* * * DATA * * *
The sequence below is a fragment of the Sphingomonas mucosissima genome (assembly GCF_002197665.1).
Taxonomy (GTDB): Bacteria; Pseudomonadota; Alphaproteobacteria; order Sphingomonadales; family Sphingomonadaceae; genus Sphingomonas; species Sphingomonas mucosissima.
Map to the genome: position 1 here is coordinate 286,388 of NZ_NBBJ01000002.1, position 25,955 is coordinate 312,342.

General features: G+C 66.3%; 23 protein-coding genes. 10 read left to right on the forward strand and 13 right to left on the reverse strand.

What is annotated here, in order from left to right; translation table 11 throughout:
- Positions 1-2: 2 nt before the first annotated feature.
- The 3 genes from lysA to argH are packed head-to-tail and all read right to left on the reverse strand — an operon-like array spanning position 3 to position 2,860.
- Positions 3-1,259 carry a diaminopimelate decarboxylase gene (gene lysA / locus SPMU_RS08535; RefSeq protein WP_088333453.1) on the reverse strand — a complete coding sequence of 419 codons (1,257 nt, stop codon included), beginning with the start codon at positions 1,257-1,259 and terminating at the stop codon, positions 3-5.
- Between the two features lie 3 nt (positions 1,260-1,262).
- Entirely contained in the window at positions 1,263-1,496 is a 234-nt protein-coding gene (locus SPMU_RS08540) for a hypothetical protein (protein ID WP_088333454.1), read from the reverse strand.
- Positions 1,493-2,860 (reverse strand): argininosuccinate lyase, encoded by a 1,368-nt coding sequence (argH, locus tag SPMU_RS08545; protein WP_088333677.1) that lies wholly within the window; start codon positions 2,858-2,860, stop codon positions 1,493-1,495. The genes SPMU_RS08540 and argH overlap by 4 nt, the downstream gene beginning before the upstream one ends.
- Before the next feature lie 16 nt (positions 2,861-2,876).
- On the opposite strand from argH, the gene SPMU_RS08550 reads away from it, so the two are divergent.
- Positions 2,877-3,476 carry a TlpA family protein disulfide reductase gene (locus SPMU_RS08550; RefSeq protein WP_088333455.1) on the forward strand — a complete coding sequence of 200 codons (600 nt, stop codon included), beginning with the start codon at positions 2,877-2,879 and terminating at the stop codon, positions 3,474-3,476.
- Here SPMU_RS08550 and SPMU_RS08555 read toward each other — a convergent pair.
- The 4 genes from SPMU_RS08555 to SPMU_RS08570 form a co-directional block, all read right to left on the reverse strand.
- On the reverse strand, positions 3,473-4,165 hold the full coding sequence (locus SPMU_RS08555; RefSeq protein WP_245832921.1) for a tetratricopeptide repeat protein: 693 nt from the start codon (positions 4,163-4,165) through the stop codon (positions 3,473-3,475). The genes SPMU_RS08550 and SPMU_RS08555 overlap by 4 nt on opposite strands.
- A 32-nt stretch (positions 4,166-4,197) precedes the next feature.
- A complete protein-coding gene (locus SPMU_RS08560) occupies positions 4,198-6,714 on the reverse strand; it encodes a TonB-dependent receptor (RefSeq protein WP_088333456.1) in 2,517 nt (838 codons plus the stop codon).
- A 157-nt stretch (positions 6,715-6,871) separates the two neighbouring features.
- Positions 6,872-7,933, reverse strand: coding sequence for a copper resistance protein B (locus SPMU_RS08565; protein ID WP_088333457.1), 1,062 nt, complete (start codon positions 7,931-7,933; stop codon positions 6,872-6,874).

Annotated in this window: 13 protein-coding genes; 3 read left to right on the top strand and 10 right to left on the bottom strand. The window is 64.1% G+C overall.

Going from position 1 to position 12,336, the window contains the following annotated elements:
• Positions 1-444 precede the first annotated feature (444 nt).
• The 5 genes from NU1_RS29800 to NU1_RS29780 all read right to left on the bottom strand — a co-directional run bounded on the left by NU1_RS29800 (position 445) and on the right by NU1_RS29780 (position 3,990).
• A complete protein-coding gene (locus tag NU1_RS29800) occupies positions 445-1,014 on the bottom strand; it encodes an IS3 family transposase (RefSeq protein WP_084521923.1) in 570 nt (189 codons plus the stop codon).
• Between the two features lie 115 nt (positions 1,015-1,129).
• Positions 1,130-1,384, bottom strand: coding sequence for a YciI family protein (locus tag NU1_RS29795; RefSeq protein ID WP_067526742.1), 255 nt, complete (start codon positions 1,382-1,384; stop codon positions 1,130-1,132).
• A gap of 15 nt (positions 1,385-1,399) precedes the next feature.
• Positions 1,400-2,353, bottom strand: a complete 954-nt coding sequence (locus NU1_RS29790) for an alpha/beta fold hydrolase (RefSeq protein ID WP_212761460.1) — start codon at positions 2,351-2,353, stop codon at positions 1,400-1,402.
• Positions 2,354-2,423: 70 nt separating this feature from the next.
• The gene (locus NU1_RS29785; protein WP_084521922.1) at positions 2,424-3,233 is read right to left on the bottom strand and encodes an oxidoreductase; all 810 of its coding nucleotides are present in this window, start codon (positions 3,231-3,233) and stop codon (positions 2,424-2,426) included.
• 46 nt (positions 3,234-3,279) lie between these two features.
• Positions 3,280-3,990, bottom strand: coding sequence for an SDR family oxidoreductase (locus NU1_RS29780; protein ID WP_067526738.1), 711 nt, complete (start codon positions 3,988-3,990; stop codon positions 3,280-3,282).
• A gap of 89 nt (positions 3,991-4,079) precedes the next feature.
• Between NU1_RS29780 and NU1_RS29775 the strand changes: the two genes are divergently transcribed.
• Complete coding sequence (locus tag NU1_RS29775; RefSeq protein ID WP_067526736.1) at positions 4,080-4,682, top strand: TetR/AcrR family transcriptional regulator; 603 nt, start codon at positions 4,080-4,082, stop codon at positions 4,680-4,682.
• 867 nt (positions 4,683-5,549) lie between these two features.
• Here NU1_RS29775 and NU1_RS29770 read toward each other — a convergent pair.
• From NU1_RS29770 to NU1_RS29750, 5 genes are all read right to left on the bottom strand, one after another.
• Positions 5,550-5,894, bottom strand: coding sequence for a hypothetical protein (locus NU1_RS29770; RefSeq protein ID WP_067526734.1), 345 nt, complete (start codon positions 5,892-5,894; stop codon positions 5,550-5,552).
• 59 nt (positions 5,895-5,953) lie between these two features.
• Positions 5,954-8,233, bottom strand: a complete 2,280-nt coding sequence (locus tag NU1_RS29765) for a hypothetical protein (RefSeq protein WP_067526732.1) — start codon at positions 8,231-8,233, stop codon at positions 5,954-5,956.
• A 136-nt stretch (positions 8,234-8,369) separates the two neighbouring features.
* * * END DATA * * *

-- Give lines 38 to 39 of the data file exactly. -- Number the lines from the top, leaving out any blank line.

• 867 nt (positions 4,683-5,549) lie between these two features.
• Here NU1_RS29775 and NU1_RS29770 read toward each other — a convergent pair.